Precision oncology has the potential to create a personalized experience for every patient with cancer, but there are still significant disparities in the use of these precision oncology tools between patients from different countries, with low- and middle-income countries often facing inequalities.While the list of actionable biomarkers and US Food and Drug Administration (FDA)-approved molecularly guided therapies grows, comprehensive genomic profiling (CGP) assays, which test for hundreds of genomic biomarkers using next-generation sequencing, will play an important role in improving healthcare efficiency and making precision oncology a reality for all patients. However, this will only occur if there is collaboration between the different stakeholders within the healthcare system — such as industry partners, academia, and regulatory bodies — to increase patient access.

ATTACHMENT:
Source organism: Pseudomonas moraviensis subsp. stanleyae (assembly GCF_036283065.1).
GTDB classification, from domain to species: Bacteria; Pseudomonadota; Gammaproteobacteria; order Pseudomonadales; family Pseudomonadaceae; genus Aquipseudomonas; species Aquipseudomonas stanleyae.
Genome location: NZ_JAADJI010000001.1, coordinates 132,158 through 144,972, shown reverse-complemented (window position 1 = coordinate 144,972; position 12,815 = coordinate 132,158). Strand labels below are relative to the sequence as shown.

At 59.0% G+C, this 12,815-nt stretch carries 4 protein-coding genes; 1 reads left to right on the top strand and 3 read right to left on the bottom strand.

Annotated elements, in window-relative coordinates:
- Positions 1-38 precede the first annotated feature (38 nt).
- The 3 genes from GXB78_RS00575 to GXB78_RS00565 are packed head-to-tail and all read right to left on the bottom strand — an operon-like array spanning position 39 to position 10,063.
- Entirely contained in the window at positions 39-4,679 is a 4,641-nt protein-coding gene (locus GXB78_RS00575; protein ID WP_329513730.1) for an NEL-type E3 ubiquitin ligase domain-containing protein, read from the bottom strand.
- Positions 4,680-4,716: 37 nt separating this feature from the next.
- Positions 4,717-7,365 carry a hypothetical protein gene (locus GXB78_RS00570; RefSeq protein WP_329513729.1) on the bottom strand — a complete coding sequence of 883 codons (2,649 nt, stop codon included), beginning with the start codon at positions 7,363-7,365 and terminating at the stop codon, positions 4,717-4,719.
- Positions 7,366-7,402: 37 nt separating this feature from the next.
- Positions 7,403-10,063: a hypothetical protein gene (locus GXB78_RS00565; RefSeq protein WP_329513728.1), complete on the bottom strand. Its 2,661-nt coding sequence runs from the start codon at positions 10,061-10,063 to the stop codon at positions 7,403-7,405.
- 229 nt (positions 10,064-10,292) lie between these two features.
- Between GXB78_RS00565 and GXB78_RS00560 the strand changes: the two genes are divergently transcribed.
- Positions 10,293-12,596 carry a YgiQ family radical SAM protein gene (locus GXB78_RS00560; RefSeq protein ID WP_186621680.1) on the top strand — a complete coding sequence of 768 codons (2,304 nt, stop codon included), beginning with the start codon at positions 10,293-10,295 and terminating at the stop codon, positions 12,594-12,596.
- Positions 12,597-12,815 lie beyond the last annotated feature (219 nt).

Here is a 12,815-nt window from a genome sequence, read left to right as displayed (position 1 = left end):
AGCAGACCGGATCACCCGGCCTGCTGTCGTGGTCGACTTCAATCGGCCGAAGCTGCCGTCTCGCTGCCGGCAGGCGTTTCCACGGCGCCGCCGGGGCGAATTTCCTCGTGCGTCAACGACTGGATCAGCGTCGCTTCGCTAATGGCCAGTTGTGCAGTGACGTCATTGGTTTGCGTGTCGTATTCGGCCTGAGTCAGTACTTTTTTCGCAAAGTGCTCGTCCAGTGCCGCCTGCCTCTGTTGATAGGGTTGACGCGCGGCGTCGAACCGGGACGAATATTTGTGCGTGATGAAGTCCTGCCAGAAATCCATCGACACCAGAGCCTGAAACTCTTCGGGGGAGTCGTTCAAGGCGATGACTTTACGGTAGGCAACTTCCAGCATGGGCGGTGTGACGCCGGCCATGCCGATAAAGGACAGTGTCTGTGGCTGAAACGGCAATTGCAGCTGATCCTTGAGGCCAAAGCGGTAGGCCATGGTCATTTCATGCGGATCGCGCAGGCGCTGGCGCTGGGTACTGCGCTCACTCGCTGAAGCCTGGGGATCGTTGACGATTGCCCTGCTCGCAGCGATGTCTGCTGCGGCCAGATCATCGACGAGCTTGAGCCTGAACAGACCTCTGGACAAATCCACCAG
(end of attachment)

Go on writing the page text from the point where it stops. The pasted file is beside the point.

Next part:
The recent innovation of precision oncology is set to continue, with an increasing number of clinical development programs investigating molecularly guided cancer therapies in recent years. Based on an analysis conducted by Roche of several databases focusing on clinical trials of patients with metastatic cancers, it is predicted that by 2024, there will be 32 genomic biomarkers and 61 corresponding molecularly guided therapies approved by the FDA (21 and 52 for the EU; assuming that the majority of these trials will deliver positive results and regulatory approval is subsequently obtained) (see figure 1). This is a considerable increase from the current 2022 numbers of 17 and 38, respectively (10 and 28 for the EU). The 2024 predictions include 15 approved genomic biomarkers that may be targetable with particular therapies across all cancer types, more than 1.5 times the number approved by 2022 (see figure 2). As an example, in non-small cell lung cancer, the number of genomic biomarkers that may be targetable with particular therapies is expected to be 21 by 2024 (see figure 3).